If you want to get rid of it and give it a good home, Freecycle is a great spot to go. Freecycle is a grassroots network with nearly 10 million members around the world. You browse for your local regional group, then you can offer items for free. You’re also able to post for wanted items. You’ll be helping people in your community and you never know what someone might need or post.
I’ve used Freecycle to get a brand-new yoga mat, a set of dishes, and multiple magazine collections. I even got a free digital camera for when mine went on the fritz. Save your stuff from the landfill and rehome it today. Sign up with Freecycle.
No Freecycle in your area? Try a local sales or free page on Facebook. Or post it on Craigslist.
What about those items that aren’t completely ruined but that you don’t need anymore? Various companies, organizations, and programs are perfect for those.
Crayola – Crayola will accept used markers from any brand. Local schools partner with Crayola for the ColorCycle program to collect these markers and repurpose them. Participating schools can ship the markers with a prepaid FedEx label. Look for a program in your local U.S. or Canada school, or start one!
Staples – Staples stores in Canada have drop-off boxes in over 300 locations. You can recycle any used writing instrument. Find a box at the program site now. US locations have donation boxes for unwanted electronics like laptops, keyboards, copies, camcorders, tablets, and many other electronics. Browse the complete list and see if you can make your home a little lighter.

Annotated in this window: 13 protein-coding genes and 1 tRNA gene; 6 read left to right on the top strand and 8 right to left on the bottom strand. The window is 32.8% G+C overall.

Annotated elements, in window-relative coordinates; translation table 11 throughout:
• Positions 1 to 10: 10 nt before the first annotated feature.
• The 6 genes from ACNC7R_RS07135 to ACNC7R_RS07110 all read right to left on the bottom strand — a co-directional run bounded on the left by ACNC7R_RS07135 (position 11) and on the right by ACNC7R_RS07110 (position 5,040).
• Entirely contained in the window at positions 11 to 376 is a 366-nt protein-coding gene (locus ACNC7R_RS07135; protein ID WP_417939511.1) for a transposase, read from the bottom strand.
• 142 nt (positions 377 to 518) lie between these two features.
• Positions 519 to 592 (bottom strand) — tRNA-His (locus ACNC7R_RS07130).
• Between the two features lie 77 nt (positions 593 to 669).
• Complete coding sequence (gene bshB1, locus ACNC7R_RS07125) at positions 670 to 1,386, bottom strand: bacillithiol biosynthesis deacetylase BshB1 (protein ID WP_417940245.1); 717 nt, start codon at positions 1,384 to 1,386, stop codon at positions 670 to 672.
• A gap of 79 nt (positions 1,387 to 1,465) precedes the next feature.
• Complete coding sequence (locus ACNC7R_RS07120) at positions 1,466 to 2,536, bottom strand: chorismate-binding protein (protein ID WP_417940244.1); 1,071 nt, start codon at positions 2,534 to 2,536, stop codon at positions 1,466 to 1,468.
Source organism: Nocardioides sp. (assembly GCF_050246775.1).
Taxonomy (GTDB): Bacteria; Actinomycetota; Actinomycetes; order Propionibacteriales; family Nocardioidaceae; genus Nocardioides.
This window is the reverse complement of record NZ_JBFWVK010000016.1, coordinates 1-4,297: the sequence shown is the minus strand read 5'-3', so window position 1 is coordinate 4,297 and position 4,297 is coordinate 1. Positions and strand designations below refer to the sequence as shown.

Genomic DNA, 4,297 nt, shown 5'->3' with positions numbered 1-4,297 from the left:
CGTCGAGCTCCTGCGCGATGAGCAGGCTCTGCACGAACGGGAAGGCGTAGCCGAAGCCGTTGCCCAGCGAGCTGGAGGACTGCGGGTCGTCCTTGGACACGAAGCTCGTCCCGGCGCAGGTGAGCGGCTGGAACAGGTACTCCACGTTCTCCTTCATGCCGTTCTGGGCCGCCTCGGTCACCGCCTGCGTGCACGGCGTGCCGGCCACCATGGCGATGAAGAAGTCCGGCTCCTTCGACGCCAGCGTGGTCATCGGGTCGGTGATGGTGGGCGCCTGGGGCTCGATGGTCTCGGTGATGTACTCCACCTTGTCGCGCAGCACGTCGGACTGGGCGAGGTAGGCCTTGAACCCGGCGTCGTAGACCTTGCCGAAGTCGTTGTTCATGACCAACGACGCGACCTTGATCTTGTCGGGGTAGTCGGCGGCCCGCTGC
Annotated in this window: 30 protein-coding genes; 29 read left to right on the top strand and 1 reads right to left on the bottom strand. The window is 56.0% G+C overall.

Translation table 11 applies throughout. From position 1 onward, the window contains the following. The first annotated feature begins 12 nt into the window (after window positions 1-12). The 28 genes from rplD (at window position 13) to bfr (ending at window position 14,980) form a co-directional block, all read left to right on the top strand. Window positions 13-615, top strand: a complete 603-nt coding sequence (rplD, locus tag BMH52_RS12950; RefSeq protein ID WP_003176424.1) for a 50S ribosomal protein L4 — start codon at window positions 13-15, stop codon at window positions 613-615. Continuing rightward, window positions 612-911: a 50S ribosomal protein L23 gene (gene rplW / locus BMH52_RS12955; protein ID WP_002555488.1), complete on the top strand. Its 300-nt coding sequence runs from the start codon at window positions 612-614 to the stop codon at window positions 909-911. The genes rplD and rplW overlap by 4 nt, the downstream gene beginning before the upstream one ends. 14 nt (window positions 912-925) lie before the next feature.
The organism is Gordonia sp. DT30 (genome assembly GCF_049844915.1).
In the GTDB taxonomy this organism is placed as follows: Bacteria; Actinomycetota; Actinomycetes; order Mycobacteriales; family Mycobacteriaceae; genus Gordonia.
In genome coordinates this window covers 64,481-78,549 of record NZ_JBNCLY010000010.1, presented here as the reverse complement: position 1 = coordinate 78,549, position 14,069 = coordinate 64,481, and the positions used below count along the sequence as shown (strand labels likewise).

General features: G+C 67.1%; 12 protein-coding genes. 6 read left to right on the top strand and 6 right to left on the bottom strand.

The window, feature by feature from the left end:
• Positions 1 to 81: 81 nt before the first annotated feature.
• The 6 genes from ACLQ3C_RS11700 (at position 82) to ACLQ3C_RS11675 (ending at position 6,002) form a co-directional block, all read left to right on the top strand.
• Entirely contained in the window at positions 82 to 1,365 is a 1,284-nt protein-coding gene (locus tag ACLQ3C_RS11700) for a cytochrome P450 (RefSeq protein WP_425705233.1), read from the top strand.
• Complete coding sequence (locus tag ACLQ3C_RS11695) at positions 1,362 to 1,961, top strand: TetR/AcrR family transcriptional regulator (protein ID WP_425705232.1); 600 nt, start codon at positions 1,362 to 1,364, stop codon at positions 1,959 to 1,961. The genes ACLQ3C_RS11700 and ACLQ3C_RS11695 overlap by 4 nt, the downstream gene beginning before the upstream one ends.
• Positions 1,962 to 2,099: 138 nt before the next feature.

Hasbro – Hasbro has a toy recycling program with TerraCycle. The program accepts all Hasbro toys and games like board games, electronic toys, action figures, plush, and more. Browse the list for allowed items and sign up to send your items into the program.
Turn it Into Cash
You can also turn unwanted items into cash. Consider selling your books and media to Half-Price Books or a local bookstore. Put things up on Ebay, Poshmark, Mercari, or Facebook Marketplace. Just be aware these websites are flooded and you may not get the attention to sell the item.
Before you throw your belongings into the trash, be sure you see if you can find a home for them using these suggestions. It’s a win-win for you, the recipient, and the environment.